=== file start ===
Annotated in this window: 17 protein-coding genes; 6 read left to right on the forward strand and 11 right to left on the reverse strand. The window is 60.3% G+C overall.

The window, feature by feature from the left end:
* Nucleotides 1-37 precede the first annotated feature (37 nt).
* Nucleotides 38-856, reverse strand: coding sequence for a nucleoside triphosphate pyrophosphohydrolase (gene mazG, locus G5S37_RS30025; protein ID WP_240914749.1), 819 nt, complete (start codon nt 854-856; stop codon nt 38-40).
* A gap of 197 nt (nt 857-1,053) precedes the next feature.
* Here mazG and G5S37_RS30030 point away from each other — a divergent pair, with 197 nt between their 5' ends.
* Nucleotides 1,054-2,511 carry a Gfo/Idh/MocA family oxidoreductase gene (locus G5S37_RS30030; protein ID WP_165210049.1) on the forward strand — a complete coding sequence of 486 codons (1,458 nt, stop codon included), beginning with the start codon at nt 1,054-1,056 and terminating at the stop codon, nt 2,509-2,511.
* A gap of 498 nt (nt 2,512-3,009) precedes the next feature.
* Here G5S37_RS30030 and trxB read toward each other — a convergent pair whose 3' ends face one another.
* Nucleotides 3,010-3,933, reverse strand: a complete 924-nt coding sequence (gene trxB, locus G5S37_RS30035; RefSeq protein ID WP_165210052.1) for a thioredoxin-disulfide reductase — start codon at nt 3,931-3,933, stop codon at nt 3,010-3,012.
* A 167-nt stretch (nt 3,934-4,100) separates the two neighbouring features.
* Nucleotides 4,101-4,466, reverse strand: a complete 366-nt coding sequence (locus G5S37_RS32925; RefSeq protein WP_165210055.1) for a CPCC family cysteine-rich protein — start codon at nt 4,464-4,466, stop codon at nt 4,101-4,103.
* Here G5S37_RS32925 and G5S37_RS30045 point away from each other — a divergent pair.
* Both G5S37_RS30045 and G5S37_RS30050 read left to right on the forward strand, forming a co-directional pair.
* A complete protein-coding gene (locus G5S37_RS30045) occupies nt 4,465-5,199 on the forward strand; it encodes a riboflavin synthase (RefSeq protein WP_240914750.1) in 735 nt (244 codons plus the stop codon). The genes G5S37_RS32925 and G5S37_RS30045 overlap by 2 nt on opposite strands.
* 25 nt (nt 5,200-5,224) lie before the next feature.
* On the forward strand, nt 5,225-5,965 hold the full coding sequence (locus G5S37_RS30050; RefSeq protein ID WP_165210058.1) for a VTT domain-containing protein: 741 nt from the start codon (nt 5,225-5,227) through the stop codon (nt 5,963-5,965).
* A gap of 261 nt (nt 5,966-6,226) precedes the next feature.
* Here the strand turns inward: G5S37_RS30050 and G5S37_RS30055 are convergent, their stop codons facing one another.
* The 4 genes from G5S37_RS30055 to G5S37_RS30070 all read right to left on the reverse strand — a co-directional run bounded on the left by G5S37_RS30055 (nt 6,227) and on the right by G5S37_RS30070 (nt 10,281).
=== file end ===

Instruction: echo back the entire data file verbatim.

Annotated in this window: 17 protein-coding genes; 6 read left to right on the forward strand and 11 right to left on the reverse strand. The window is 60.3% G+C overall.

The window, feature by feature from the left end:
* Nucleotides 1-37 precede the first annotated feature (37 nt).
* Nucleotides 38-856, reverse strand: coding sequence for a nucleoside triphosphate pyrophosphohydrolase (gene mazG, locus G5S37_RS30025; protein ID WP_240914749.1), 819 nt, complete (start codon nt 854-856; stop codon nt 38-40).
* A gap of 197 nt (nt 857-1,053) precedes the next feature.
* Here mazG and G5S37_RS30030 point away from each other — a divergent pair, with 197 nt between their 5' ends.
* Nucleotides 1,054-2,511 carry a Gfo/Idh/MocA family oxidoreductase gene (locus G5S37_RS30030; protein ID WP_165210049.1) on the forward strand — a complete coding sequence of 486 codons (1,458 nt, stop codon included), beginning with the start codon at nt 1,054-1,056 and terminating at the stop codon, nt 2,509-2,511.
* A gap of 498 nt (nt 2,512-3,009) precedes the next feature.
* Here G5S37_RS30030 and trxB read toward each other — a convergent pair whose 3' ends face one another.
* Nucleotides 3,010-3,933, reverse strand: a complete 924-nt coding sequence (gene trxB, locus G5S37_RS30035; RefSeq protein ID WP_165210052.1) for a thioredoxin-disulfide reductase — start codon at nt 3,931-3,933, stop codon at nt 3,010-3,012.
* A 167-nt stretch (nt 3,934-4,100) separates the two neighbouring features.
* Nucleotides 4,101-4,466, reverse strand: a complete 366-nt coding sequence (locus G5S37_RS32925; RefSeq protein WP_165210055.1) for a CPCC family cysteine-rich protein — start codon at nt 4,464-4,466, stop codon at nt 4,101-4,103.
* Here G5S37_RS32925 and G5S37_RS30045 point away from each other — a divergent pair.
* Both G5S37_RS30045 and G5S37_RS30050 read left to right on the forward strand, forming a co-directional pair.
* A complete protein-coding gene (locus G5S37_RS30045) occupies nt 4,465-5,199 on the forward strand; it encodes a riboflavin synthase (RefSeq protein WP_240914750.1) in 735 nt (244 codons plus the stop codon). The genes G5S37_RS32925 and G5S37_RS30045 overlap by 2 nt on opposite strands.
* 25 nt (nt 5,200-5,224) lie before the next feature.
* On the forward strand, nt 5,225-5,965 hold the full coding sequence (locus G5S37_RS30050; RefSeq protein ID WP_165210058.1) for a VTT domain-containing protein: 741 nt from the start codon (nt 5,225-5,227) through the stop codon (nt 5,963-5,965).
* A gap of 261 nt (nt 5,966-6,226) precedes the next feature.
* Here the strand turns inward: G5S37_RS30050 and G5S37_RS30055 are convergent, their stop codons facing one another.
* The 4 genes from G5S37_RS30055 to G5S37_RS30070 all read right to left on the reverse strand — a co-directional run bounded on the left by G5S37_RS30055 (nt 6,227) and on the right by G5S37_RS30070 (nt 10,281).